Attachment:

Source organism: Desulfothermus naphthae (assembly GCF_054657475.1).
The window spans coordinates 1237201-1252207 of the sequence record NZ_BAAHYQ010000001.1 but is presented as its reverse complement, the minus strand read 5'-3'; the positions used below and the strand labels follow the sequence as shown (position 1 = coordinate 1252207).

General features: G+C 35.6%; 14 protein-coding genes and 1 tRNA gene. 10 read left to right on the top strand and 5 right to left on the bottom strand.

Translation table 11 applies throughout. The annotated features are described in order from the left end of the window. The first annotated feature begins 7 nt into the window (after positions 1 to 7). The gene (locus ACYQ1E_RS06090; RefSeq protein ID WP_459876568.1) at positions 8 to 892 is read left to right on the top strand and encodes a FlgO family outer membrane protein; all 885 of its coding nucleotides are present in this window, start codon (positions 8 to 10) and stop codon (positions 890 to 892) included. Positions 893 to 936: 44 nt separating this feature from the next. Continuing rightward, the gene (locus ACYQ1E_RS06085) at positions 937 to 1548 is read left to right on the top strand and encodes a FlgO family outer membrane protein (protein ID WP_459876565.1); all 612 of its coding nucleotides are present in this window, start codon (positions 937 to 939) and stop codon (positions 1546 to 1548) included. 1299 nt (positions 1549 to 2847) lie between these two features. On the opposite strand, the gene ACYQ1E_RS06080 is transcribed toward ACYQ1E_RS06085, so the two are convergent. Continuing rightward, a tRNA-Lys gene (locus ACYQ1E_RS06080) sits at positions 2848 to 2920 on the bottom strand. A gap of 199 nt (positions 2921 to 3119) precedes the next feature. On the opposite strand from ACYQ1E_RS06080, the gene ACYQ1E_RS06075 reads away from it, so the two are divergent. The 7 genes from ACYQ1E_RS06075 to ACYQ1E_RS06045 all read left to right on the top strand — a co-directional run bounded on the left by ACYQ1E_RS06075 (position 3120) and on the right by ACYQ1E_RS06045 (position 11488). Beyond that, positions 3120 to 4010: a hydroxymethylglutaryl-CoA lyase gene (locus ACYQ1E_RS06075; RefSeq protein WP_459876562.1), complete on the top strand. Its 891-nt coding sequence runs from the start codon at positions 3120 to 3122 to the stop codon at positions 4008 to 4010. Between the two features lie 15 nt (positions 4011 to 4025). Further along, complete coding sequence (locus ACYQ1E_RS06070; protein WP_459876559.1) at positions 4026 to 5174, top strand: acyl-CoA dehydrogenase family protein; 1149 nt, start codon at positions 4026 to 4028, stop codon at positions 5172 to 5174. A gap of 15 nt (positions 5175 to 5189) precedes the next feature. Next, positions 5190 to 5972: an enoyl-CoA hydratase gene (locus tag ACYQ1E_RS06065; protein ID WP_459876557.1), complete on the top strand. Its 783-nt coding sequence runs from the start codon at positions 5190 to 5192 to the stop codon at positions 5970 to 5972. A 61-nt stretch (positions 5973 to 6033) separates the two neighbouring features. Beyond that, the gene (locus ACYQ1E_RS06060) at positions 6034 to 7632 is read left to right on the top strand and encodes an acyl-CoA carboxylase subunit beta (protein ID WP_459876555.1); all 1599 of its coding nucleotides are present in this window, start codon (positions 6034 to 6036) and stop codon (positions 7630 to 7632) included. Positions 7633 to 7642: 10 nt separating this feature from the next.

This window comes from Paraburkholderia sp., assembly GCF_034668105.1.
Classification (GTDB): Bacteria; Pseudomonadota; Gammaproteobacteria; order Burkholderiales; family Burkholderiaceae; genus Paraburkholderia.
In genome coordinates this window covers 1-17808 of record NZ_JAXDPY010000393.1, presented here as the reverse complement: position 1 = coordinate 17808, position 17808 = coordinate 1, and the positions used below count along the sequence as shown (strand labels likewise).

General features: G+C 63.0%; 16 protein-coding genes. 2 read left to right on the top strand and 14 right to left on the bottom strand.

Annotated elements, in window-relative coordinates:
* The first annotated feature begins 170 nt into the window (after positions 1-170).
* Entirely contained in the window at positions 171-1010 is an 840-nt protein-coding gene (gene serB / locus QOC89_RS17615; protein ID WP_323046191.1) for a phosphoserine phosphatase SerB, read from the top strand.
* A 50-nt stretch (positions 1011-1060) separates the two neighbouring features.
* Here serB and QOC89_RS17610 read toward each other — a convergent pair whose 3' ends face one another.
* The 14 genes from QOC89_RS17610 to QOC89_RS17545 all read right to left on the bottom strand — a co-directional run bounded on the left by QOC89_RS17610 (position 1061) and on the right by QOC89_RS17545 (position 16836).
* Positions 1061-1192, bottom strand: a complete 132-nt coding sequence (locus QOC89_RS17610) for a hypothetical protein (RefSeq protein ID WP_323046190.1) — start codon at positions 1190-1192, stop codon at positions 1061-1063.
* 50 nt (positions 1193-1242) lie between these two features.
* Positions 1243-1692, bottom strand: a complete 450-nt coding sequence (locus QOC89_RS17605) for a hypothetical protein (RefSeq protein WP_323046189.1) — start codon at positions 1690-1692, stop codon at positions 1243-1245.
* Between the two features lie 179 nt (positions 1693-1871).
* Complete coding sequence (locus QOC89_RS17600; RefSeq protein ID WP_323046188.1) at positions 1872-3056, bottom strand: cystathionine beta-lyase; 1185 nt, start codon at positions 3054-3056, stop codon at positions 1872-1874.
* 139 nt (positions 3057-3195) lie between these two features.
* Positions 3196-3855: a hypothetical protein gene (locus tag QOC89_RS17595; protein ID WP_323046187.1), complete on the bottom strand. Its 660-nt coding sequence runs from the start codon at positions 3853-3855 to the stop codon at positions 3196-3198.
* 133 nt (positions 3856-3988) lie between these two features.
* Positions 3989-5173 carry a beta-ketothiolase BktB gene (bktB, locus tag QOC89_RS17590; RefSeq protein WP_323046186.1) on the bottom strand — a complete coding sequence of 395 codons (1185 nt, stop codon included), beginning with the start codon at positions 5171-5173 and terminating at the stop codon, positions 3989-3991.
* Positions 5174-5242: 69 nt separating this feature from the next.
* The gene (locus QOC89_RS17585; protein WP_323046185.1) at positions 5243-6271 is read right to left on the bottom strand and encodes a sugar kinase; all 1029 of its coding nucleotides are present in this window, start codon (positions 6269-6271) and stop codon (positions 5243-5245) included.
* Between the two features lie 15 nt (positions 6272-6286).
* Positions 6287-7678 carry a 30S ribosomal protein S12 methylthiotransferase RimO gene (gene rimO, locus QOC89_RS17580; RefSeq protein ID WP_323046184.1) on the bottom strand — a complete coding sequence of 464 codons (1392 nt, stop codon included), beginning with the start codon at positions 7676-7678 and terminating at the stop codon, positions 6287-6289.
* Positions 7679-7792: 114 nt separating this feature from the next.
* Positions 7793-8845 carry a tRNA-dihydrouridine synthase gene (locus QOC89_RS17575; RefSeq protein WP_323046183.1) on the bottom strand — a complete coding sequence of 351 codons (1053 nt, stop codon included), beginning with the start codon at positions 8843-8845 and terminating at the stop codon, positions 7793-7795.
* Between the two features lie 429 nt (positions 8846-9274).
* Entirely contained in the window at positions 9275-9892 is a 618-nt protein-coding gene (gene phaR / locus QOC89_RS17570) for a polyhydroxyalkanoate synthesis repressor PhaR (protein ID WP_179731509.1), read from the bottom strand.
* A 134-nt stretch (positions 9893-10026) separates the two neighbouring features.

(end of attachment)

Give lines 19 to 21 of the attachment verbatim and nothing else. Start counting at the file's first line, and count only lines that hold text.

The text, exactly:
* Complete coding sequence (locus QOC89_RS17600; RefSeq protein ID WP_323046188.1) at positions 1872-3056, bottom strand: cystathionine beta-lyase; 1185 nt, start codon at positions 3054-3056, stop codon at positions 1872-1874.
* 139 nt (positions 3057-3195) lie between these two features.
* Positions 3196-3855: a hypothetical protein gene (locus tag QOC89_RS17595; protein ID WP_323046187.1), complete on the bottom strand. Its 660-nt coding sequence runs from the start codon at positions 3853-3855 to the stop codon at positions 3196-3198.